A positive change in energy balance modulates TrkB expression in the hypothalamus and nodose ganglia of rats

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dc.contributor.author Zeeni, Nadine
dc.contributor.author Chaumontet, Catherine
dc.contributor.author Moyse, Emmanuel
dc.contributor.author Fromentin, Gilles
dc.contributor.author Tardivel, Catherine
dc.contributor.author Tome, Daniel
dc.contributor.author Jean, Andre
dc.contributor.author Darcel, Nicolas
dc.date.accessioned 2016-04-07T08:03:04Z
dc.date.available 2016-04-07T08:03:04Z
dc.date.copyright 2009
dc.date.issued 2016-04-07
dc.identifier.issn 0006-8993 en_US
dc.identifier.uri http://hdl.handle.net/10725/3506
dc.description.abstract Brain-derived neurotrophic factor (BDNF) and its TrkB receptor play critical roles in the synaptic activity and plasticity of mature neurons and enhance adult neurogenesis. Furthermore, treatment with BDNF has been found to attenuate weight gain or even cause weight loss and appetite suppression in rats. The aim of this study was to look at the effect of nutrient intake on BDNF concentrations and cellular proliferation in the brain. Adult male Wistar rats were given one of three diets for 6 weeks: high-carbohydrate, high-fat or high-fat pair-fed diets. Rats were sacrificed at the end of the feeding period and BDNF concentrations in the dorsal vagal complex (DVC), hypothalamus and plasma were measured by ELISA on protein extracts of these samples. Cellular proliferation in the DVC was quantified by Ki-67 immunohistochemistry. Neither BDNF levels nor proliferation were modified by the diet. Secondly, using rats that received the same diets, real-time PCR was performed in the DVC, hypothalamus and nodose ganglia in order to compare TrkB receptor levels. The results showed significantly lower TrkB levels in the hypothalamus and nodose ganglia of fasted rats receiving the high-fat diet when compared to the other groups. These two complementary methodological approaches suggest that there is a relationship between long-term dietary intake and BDNF. More precisely, TrkB expression is more responsive to energy states than to diet composition. An increment in energy stores thus triggers decreased BDNF anorexigenic signaling at the receptor level in the hypothalamus and nodose ganglia, but not in the DVC. en_US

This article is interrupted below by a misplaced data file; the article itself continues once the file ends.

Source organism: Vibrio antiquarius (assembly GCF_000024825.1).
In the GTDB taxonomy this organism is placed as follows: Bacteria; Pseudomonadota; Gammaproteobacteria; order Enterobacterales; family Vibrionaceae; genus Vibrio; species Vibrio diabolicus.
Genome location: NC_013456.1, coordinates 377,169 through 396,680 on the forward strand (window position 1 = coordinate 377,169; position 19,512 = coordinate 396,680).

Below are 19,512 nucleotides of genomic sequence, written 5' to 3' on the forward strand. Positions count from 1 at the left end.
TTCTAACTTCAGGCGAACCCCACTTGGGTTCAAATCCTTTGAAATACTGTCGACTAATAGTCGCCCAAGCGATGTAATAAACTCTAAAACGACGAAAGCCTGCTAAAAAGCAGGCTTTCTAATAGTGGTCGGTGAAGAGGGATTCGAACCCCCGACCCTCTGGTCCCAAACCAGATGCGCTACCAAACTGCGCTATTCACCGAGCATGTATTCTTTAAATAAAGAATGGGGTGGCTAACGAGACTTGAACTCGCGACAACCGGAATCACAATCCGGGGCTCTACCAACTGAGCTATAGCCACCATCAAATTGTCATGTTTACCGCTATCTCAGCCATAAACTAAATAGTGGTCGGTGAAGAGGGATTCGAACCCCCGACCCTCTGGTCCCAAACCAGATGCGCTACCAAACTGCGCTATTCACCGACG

dc.language.iso en en_US
dc.title A positive change in energy balance modulates TrkB expression in the hypothalamus and nodose ganglia of rats en_US
dc.type Article en_US
dc.description.version Published en_US
dc.author.school SAS en_US
dc.author.idnumber 201000400 en_US
dc.author.woa N/A en_US
dc.author.department Natural Sciences en_US
dc.description.embargo N/A en_US
dc.relation.journal Brain Research en_US
dc.journal.volume 1289 en_US
dc.article.pages 49-55 en_US
dc.keywords Brain-derived neurotrophic factor en_US
dc.keywords TrkB receptor en_US
dc.keywords High-fat diet en_US
dc.keywords Neuronal plasticity en_US
dc.keywords Gut–brain axis en_US
dc.keywords Brain plasticity en_US
dc.identifier.doi http://dx.doi.org/10.1016/j.brainres.2009.06.076 en_US
dc.identifier.ctation Zeeni, N., Chaumontet, C., Moyse, E., Fromentin, G., Tardivel, C., Tome, D., ... & Darcel, N. (2009). A positive change in energy balance modulates TrkB expression in the hypothalamus and nodose ganglia of rats. Brain research, 1289, 49-55. en_US
dc.author.email nadine.zeeni@lau.edu.lb
dc.identifier.url http://www.sciencedirect.com/science/article/pii/S0006899309013183

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